Barking loungers: These docks at Pier 39 are crowded with sea lions, which should not be confused with the Italian Fishing Fleet.

The evening ended with a stroll along Fisherman’s Wharf, a ride uptown on the cable cars to Union Square and Irish coffee at Buena Vista.

Tuesday was a non-sailing day so the crews could tour San Francisco. Again, sailors being independent, they scattered with their own plans. Our group took the Gray Line Tour for an overview of everything - Mission Defores, the Haight-Ashbury district, Twin Peaks, the Golden Gate Park, the Japanese Tea Garden, Presidio across from the Golden Gate Bridge. The date was September 10th and security was heavy with police in pairs on bikes, motorcycles, tow trucks on each end of the bridge, and Coast Guard boats in the waters below. We went on to Muir Woods for a hike among the towering Redwoods. We then had cocktails at the Alta Mira Hotel overlooking Sausalito and the Bay. What a fun day! Dinner was at Neptune's on Pier 39. Another enchanting day.

Wednesday we headed out about 11:00 a.m., and we did some sailing into the lower Bay under the Oakland Bay Bridge and on into the Oakland Alameda Inner Harbor by Scott’s and Jack London Square. There are thousands of boat slips in the area. A boat show was going on and we could hardly find slips. We split the group with two boats at Marina Village (750 slips) and one boat at the Oakland Yacht Club (213 slips). Happy Hour was hosted by Kim and her crew after which we headed en masse to Chevy’s for margaritas and Mexican food.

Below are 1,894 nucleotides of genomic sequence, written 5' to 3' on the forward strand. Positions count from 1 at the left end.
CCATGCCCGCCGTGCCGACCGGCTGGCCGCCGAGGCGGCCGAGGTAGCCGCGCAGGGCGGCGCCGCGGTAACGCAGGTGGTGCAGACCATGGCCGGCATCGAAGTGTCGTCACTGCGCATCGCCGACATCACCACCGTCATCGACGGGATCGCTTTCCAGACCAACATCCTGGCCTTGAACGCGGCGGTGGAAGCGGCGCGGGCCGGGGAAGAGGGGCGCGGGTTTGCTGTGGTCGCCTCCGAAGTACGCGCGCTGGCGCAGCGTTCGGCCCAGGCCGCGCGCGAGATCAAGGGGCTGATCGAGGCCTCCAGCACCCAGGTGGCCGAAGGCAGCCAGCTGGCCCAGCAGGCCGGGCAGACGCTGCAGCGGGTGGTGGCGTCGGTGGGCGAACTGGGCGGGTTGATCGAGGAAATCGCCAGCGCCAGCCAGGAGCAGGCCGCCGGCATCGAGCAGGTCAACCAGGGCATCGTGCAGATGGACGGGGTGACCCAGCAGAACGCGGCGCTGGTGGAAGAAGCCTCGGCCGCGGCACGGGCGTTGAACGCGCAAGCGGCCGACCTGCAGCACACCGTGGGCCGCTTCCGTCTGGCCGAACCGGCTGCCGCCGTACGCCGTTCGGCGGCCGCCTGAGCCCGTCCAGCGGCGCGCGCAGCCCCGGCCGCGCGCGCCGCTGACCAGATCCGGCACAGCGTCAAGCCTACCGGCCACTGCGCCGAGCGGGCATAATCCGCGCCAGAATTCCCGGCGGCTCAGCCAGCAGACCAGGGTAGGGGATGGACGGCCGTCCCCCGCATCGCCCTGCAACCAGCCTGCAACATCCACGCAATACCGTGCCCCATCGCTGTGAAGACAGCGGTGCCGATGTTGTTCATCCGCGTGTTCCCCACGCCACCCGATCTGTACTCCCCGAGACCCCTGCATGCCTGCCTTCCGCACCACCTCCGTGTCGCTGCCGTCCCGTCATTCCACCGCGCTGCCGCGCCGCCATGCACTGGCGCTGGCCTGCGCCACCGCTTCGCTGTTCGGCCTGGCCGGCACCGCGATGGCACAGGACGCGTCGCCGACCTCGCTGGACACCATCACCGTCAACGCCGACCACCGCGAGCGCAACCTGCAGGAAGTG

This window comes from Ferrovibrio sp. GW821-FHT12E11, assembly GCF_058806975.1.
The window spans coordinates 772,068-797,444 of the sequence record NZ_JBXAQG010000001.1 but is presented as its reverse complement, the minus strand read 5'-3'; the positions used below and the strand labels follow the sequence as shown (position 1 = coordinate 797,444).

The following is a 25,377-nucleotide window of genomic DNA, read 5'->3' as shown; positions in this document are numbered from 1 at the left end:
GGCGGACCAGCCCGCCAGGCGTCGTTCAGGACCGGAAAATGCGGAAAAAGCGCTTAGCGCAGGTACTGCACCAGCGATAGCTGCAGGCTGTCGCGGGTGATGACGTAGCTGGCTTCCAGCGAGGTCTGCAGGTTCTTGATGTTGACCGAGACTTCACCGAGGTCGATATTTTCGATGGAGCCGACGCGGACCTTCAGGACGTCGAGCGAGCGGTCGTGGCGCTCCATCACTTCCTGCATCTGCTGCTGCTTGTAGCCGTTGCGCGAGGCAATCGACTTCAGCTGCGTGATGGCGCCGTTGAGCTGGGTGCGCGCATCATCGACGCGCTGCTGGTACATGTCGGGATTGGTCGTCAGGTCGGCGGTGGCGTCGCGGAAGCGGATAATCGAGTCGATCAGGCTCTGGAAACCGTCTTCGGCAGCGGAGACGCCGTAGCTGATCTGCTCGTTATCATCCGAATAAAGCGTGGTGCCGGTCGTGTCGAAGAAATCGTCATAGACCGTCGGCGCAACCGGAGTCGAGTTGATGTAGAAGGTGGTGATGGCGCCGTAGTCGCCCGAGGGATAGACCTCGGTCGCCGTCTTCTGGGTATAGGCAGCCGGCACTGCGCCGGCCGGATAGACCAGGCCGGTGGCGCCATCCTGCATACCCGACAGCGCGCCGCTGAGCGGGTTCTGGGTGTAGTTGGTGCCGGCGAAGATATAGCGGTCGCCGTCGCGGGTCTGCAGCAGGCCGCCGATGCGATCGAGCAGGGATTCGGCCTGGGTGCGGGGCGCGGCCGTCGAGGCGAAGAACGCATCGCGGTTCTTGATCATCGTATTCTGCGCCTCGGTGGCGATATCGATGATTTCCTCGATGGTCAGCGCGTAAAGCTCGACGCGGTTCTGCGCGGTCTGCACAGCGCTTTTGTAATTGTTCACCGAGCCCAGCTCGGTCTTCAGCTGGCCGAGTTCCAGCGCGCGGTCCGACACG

Thursday we headed back to San Francisco, sailing on the Bay around Alcatraz, dodging the 50- and 70-foot boats in the Rolex Race. It was challenging and exciting! We spent some of the afternoon hiking on Angel Island — which is directly across from Tiburon and Belvedere. Then we went over to South Beach Harbor in the shadow of the Pacific Bell Ballpark, just south of the Oakland Bay Bridge. This was a quiet marina, not far from the center of the financial district. We had dinner at Momo’s and other places.

Potato Patch Kids: The crew of Escapade, skippered by Tyler Howell, pass under the Golden Gate Bridge.

Friday we went back to Sausalito with a quiet morning of light fog coming in over the Golden Gate Bridge. Ferry boats were plying the Bay; container ships coming and going. About halfway to Alcatraz Island a black line came at us across the water — a huge wave. All at once our boat rose up and dropped into the trough of the wave. Green water rushed over the bow of the boat up to the mast and spilled off the side. Then a second wave anddeep trough hit us and green water rushed over the bow to the mast and spilled over the side again. Unfortunately, the front hatch was wide open and about 40 gallons of water dropped down the hatch with each wave.

Where did it come from? Looking behind us we realized a huge container ship had passed in front of us and had turned up the Bay about 20 minutes before the wave hit. Luggage, bedding and pillows were soaked — another lesson to be relearned. Constant vigilance must be observed. We arrived at Sausalito without further problems — messy but unhurt.

It was a great fun trip and as usual, too short. We will have to go back again. It was truly an enchanting area!